Quit for Good

Quit Smoking for Good

The American Cancer Society has interesting research on tobacco prevention strategies to reduce the risk of many cancers. According to recent studies, the ACS estimates that in 2015 approximately 171,000 cancer deaths were caused by tobacco smoking. Tobacco use increases the risk of certain cancers including lung, mouth, throat, stomach, colorectal, liver, pancreas, kidney, bladder, cervix, ovary and myeloid leukemia. Exposure to secondhand smoke also increases the risk of lung cancer in adults. There is no safe amount of tobacco use or exposure.

Tobacco-related health care costs accounted for $176 billion in expenditures in the US in 2012. State and federal agencies have long recognized the importance of prevention. Some of the most effective steps have included:

  • Covering Cessation Programs via Insurance/Medicare
    • Medicare will cover 2 cessation attempts per year. Each attempt may include a maximum of four intermediate or intensive sessions, with the total annual benefit covering up to 8 sessions in a 12 month period. The practitioner and patient have flexibility to choose between intermediate or intensive cessation strategies for each attempt.
  • Adding Excise Taxes to the Increase Cost of Tobacco Products
  • Regulating Access

Prevention programs are working. The numbers are down. According to the 2013 National Health Interview Survey (NHIS), an estimated 17.8% of adults smoked cigarettes, compared to 23.5% in 1999.

Quitting is a process, not an event. It takes most smokers many quit attempts before they are smoke-free for life. So, if you have tried to quit in the past, don’t give up. Quitting is hard. Nicotine from smoking is more addictive than heroin and cocaine. But, when you use more than one type of support, e.g. counselling and medication, you are more likely to stay smoke-free.

The US Surgeon General has said that quitting smoking “…represents the single most important step that smokers can take to enhance the length and quality of their lives.”

And studies show that a support system can DOUBLE your chance of success.

Check out these free programs below and get quitting today!

National NCI Quitline

(877) 448-7848

The National Cancer Institute’s Smoking Quitline offers free telephone counseling by trained Smoking cessation counselors. Services are offered in both English and Spanish. Hours of operation are Monday through Friday 9:00 am to 9:00 pm, EST.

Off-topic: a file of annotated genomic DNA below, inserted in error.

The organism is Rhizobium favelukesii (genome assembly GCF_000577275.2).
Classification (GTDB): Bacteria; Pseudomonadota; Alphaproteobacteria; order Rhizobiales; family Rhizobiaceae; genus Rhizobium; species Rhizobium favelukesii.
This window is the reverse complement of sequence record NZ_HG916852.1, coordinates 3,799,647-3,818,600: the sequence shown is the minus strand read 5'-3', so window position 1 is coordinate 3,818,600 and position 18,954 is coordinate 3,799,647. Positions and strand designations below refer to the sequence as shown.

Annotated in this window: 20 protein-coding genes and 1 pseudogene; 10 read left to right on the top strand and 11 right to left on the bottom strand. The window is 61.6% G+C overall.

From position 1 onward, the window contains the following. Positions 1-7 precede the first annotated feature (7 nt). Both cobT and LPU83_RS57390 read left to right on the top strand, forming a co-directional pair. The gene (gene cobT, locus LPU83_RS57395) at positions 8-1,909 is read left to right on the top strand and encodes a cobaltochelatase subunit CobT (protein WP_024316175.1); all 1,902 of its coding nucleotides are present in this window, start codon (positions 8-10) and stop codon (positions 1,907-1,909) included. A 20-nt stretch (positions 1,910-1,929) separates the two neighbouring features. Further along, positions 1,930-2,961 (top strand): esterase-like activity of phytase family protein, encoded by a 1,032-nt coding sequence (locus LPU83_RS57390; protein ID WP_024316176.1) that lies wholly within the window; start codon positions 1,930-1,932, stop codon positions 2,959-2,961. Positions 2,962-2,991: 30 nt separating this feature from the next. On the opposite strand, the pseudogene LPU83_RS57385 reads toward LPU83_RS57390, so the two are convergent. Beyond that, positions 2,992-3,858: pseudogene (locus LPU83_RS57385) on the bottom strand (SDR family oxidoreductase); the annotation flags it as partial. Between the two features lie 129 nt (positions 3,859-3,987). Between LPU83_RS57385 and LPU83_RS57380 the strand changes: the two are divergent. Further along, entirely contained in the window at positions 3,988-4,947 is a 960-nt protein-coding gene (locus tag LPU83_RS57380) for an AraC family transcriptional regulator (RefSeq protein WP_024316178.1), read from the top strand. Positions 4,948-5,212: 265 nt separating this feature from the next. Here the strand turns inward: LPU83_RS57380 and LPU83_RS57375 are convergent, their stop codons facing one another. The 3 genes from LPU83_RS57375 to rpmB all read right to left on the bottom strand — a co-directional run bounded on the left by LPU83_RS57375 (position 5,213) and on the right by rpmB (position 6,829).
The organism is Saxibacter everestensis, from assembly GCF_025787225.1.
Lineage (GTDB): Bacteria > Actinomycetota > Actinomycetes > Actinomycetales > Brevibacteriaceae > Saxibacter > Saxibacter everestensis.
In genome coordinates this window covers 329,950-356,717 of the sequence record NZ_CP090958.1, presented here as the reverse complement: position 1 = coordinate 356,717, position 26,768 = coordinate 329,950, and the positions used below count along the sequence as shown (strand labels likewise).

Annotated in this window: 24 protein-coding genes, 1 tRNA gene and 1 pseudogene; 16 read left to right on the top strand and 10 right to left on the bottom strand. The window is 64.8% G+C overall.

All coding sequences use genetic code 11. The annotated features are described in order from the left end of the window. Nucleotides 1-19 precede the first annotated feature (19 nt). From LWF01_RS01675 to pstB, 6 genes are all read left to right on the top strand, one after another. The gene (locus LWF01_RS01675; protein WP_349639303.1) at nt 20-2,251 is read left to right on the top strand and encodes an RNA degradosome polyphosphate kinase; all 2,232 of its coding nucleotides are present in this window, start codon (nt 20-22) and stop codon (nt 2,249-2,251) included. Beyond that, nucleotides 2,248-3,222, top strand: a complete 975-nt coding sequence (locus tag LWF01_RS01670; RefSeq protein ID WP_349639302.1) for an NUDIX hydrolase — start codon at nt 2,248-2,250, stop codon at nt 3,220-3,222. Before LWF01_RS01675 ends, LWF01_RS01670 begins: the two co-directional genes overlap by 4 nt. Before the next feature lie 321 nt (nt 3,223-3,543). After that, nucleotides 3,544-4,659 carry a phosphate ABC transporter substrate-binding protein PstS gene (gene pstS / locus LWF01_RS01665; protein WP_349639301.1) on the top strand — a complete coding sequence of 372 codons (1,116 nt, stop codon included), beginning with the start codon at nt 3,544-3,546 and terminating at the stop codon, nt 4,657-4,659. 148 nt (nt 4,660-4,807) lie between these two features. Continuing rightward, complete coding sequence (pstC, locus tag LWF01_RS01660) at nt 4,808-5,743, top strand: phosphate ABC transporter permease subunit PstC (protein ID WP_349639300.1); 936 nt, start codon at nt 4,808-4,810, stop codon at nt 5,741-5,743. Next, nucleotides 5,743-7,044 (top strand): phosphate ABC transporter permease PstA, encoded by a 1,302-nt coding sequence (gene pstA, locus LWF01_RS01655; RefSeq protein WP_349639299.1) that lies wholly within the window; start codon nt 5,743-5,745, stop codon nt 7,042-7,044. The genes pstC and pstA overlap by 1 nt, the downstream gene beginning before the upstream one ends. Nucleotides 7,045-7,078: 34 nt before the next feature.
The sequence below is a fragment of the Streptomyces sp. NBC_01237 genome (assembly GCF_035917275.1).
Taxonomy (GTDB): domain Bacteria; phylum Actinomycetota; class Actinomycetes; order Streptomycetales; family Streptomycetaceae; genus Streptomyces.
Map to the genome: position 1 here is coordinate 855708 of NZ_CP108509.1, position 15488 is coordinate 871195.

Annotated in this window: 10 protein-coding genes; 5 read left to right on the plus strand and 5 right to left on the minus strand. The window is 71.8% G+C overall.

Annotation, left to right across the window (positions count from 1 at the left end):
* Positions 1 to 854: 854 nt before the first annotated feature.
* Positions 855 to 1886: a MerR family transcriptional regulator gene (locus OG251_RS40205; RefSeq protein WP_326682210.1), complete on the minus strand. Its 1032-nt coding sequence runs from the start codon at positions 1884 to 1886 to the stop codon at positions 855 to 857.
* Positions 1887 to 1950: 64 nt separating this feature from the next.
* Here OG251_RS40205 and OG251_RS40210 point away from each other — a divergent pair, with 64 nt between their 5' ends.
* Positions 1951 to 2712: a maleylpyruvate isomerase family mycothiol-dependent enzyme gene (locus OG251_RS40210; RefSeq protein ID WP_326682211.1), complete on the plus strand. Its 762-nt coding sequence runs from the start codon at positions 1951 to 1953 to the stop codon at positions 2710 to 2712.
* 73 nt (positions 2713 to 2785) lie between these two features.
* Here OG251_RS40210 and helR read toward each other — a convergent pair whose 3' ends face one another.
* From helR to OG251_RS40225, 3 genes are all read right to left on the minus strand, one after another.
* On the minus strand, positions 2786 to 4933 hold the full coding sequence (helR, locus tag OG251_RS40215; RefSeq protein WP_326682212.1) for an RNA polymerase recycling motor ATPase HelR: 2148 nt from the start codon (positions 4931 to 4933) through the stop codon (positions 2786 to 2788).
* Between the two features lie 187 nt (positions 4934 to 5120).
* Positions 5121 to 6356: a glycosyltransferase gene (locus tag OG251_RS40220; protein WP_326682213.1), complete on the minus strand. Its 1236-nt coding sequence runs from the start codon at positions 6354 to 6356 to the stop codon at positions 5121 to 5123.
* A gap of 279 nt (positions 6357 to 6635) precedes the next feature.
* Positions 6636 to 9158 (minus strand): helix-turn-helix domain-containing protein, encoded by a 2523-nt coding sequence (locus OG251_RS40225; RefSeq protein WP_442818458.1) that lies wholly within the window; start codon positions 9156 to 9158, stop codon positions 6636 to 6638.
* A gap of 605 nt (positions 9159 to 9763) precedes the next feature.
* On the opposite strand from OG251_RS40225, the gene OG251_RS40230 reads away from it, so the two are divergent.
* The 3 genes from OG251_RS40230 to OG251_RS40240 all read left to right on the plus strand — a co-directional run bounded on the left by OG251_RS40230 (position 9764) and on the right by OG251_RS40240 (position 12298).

State QuitLines

(877) 784–8669

Each state offers a free quit line. To locate yours, call (877) 784–8669.

For free apps to help you keep track of your efforts and provide the additional support to help you make quitting stick, see this article Want to Stop Smoking? Double Your Chance of Success with These Free Resources!

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About Staff, Cancer Care News 85 Articles
Cancer Care News shares evidence-based cancer updates and the latest free nationwide resources for patients and families. Please share the information you find helpful with others in need.

4 Comments

  1. Smoking is one of those things that I never fully understood until I started smoking. I am happy to have found this information. I want 2019 to be the year I quit. At least something positive will come of the year for me.

  2. Thank you for this information. As a smoker myself, I would love to quit. I have tried quitting a few times and have given it up for 3 months before but I got back into the habit because of stress. I think stress plays a huge role in this addiction. I am going to quit though. I know I can, I just have to get proper help.

    • Experts understand how hard it is to quit and will be there to help every step of the way. Thank you for your visit, Gail. You can do it!

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